Have you ever had an obese, wild baby elephant seal drop its head in your lap and slobber nose love all over you? It melts a heart faster than a Snickers in a microwave, really.
Macquarie Island (pronounced mak-worry) is Australia’s southernmost point, a tiny spit of an island some 940 miles (1,500 km) southeast of Tasmania. For you mariners out there that’s a three-day sail from Hobart-past the roaring 40s and into the furious 50s. The island is only about twenty miles long and two miles across-a lonely scrap of sub-antarctic landscape consisting of pointed grassy slopes and rocky beaches where mist lingers all the day long.
Discovered in 1810 by wayward sealers, Macquarie was kept a secret in order that they get rich quick from the magnificent seal colonies living on the island. In 1811, the first ship to arrive in Sydney from Macquarie carried almost 57,000 seal skins. Today, the descendants of these piles of skins still tumble along the salt and pepper sand, bellowing out the unique throaty growl of the adult elephant seal. It’s quite a sight. Forget all your images of Australia’s man-eating crocodiles and creepy snakes and spiders. Here is a different kind of nature reserve where the local attraction grows to 20 feet long, weighs more than three tons, and spends most of the day sleeping on the beach.Macquarie is not your typical vacation destination–there is no permanent human population and there are no hotels or restaurants (though the chef at the Australian meteorological station bakes terrific scones). Also, it rains pretty much constantly and on most days, the wind blows hard enough to knock you down.
What Macquarie does have is wildlife and a lot of it. Thanks to extreme isolation, very little human contact and strict conservation rules, the animals on Macquarie harbor no fear of humans whatsoever. While guidelines instruct keeping at least 30 feet from any wild animal, the sheer abundance of living breathing cute cuddly things makes it impossible. You try hard not to touch or interfere, but if they come to you, then just let them. Sit down on the beach and the baby elephant seals will flop their way towards you, sniff you out, then curl up beside you begging to spoon. Likewise, brown fluffy balls of baby penguins come teetering up to check you out, then start screeching for mom and dad. The cuteness factor trumps a million sneezing panda vids.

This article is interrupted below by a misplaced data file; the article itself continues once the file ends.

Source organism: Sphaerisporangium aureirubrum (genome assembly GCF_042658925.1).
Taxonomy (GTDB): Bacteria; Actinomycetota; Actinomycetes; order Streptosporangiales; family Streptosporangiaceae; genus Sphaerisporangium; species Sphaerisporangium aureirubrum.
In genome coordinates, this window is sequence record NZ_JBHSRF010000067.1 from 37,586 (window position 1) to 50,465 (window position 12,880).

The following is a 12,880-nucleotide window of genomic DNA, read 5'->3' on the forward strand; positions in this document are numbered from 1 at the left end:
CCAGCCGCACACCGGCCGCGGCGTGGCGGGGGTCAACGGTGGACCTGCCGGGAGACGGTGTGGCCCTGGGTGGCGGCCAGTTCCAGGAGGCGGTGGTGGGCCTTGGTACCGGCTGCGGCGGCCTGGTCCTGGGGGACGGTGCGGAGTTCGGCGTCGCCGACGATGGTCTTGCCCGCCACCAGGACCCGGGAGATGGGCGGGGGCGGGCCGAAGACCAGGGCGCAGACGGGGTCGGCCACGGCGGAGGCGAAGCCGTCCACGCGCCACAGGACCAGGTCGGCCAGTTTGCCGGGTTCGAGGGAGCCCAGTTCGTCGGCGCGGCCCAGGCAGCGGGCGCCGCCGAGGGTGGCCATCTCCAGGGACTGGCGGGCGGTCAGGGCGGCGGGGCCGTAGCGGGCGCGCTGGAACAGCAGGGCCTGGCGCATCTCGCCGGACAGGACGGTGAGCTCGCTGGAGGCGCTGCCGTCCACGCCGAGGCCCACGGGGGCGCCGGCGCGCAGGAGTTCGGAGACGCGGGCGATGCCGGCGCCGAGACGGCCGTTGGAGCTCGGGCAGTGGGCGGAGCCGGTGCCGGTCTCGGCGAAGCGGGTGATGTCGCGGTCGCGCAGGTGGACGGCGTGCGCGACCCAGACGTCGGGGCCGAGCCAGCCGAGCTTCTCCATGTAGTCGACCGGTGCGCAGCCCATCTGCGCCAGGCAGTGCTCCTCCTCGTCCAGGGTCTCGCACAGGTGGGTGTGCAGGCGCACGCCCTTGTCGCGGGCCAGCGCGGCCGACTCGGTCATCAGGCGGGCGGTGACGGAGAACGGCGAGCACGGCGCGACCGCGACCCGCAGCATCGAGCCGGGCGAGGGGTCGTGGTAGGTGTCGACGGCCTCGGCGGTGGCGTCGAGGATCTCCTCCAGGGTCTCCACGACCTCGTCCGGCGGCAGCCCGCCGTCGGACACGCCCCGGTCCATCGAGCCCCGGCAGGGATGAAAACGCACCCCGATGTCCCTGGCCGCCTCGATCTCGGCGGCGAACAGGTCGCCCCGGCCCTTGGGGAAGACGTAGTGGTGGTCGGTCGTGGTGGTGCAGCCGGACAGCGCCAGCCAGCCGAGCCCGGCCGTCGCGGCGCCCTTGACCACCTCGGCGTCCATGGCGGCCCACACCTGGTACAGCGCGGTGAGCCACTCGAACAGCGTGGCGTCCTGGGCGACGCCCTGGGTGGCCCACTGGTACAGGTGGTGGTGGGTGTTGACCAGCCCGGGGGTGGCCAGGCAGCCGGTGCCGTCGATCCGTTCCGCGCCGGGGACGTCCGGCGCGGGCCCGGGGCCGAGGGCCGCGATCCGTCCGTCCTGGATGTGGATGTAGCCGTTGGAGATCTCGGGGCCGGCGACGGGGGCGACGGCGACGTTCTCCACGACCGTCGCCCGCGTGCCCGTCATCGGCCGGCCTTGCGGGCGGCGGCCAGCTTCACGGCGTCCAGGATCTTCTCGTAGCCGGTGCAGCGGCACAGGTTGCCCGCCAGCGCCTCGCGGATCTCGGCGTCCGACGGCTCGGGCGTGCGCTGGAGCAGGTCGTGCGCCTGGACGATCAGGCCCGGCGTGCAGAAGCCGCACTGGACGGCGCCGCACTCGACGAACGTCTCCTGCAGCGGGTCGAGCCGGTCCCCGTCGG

Four kinds of penguin live on Macquarie. The largest and most vivid are the elegant King penguins who are the slightly smaller cousins to the iconic Emperor penguins (the ones you and your kids know and love from Happy Feet). As a self-certified, card-carrying member of the penguin craze, I went berserk on watching all the action that goes on in Macquarie’s penguin colony. Even more amusing were the royal penguins, who waddle to and from shore shaking their bushy yellow eyebrows. The species is only found on this island and number well over a million pairs.
We later traveled to Lusitania Bay, Australia’s largest protected penguin rookery. From out of the white fog, the shore appeared like a dream sequence. At first I saw nothing except a buzzing black and white screen beyond the mist. Suddenly our little boat lurched forward and the beach came into focus: not hundreds, not thousands, but a hundred thousand or more penguins. An unreal sight and an unreal sound, that of an infinite chorus of nasally seabirds calling out in almost-unison. Penguins were diving and swimming all around us as well, bulleting through the golden ripples of waves. I’ve never felt so outnumbered in my life.
In the distance, a pair of old-fashioned rusty steam cookers sat on the beach as an eerie reminder of the island’s exploitative past. Once upon a time, men gathered up penguins and threw them in the pot to boil up some penguin oil, used to make rope and twine back in the day. The penguins triumphed, thank goodness, and today the island is a vital breeding spot.
I sailed to Macquarie on the MV Orion, an Australian expedition ship which–in the spirit of Gadling’s motto, goes there–or in other words, goes to the places where few ships ever go. (If you’re going to travel to one of the least habitable islands in the world, it helps to be traveling on one of the world’s most habitable ships.) As tourist interest broadens, the government still limits visits to under twelve ships a year. Extraordinary bird life attracts all the gung ho bird nuts out there, while map nuts like me are eager to get to such a remote place and see what we can see.
I feel immensely lucky to have traveled to this forgotten map crumb of Australia. I loved the penguins and friendly elephant seals and the giant killer whales swimming in the shallows. The brown-green kelp and chunks of ice on the beach added an extra twinge of exoticism, however it was the island itself that attracted me-a rare and lonely place at the bottom of the world that few know and even fewer ever visit.%Gallery-79934%